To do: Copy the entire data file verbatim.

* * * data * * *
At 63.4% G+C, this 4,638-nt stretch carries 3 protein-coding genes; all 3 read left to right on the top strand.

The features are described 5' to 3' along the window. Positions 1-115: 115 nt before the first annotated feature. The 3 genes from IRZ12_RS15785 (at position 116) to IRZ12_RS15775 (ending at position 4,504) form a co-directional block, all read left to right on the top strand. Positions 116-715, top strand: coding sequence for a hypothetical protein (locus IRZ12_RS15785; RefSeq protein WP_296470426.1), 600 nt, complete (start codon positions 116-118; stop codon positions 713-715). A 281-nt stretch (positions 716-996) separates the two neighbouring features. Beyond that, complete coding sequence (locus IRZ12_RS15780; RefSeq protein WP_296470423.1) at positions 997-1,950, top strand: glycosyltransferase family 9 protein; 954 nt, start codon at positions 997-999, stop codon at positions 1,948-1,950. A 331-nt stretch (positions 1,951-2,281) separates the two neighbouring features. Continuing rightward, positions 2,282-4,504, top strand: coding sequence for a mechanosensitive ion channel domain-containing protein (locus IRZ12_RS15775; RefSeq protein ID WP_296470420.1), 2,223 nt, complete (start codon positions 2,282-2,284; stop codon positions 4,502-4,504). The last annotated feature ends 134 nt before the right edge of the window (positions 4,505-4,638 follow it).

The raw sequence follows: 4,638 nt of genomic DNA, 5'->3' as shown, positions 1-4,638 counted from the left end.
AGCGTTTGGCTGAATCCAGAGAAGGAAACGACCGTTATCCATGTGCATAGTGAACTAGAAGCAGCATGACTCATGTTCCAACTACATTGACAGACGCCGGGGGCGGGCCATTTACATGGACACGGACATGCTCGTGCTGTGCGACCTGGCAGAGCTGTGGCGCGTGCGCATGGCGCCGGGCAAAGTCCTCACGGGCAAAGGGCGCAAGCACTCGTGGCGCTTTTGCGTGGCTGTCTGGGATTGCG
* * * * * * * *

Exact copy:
At 63.4% G+C, this 4,638-nt stretch carries 3 protein-coding genes; all 3 read left to right on the top strand.

The features are described 5' to 3' along the window. Positions 1-115: 115 nt before the first annotated feature. The 3 genes from IRZ12_RS15785 (at position 116) to IRZ12_RS15775 (ending at position 4,504) form a co-directional block, all read left to right on the top strand. Positions 116-715, top strand: coding sequence for a hypothetical protein (locus IRZ12_RS15785; RefSeq protein WP_296470426.1), 600 nt, complete (start codon positions 116-118; stop codon positions 713-715). A 281-nt stretch (positions 716-996) separates the two neighbouring features. Beyond that, complete coding sequence (locus IRZ12_RS15780; RefSeq protein WP_296470423.1) at positions 997-1,950, top strand: glycosyltransferase family 9 protein; 954 nt, start codon at positions 997-999, stop codon at positions 1,948-1,950. A 331-nt stretch (positions 1,951-2,281) separates the two neighbouring features. Continuing rightward, positions 2,282-4,504, top strand: coding sequence for a mechanosensitive ion channel domain-containing protein (locus IRZ12_RS15775; RefSeq protein ID WP_296470420.1), 2,223 nt, complete (start codon positions 2,282-2,284; stop codon positions 4,502-4,504). The last annotated feature ends 134 nt before the right edge of the window (positions 4,505-4,638 follow it).

The raw sequence follows: 4,638 nt of genomic DNA, 5'->3' as shown, positions 1-4,638 counted from the left end.
AGCGTTTGGCTGAATCCAGAGAAGGAAACGACCGTTATCCATGTGCATAGTGAACTAGAAGCAGCATGACTCATGTTCCAACTACATTGACAGACGCCGGGGGCGGGCCATTTACATGGACACGGACATGCTCGTGCTGTGCGACCTGGCAGAGCTGTGGCGCGTGCGCATGGCGCCGGGCAAAGTCCTCACGGGCAAAGGGCGCAAGCACTCGTGGCGCTTTTGCGTGGCTGTCTGGGATTGCG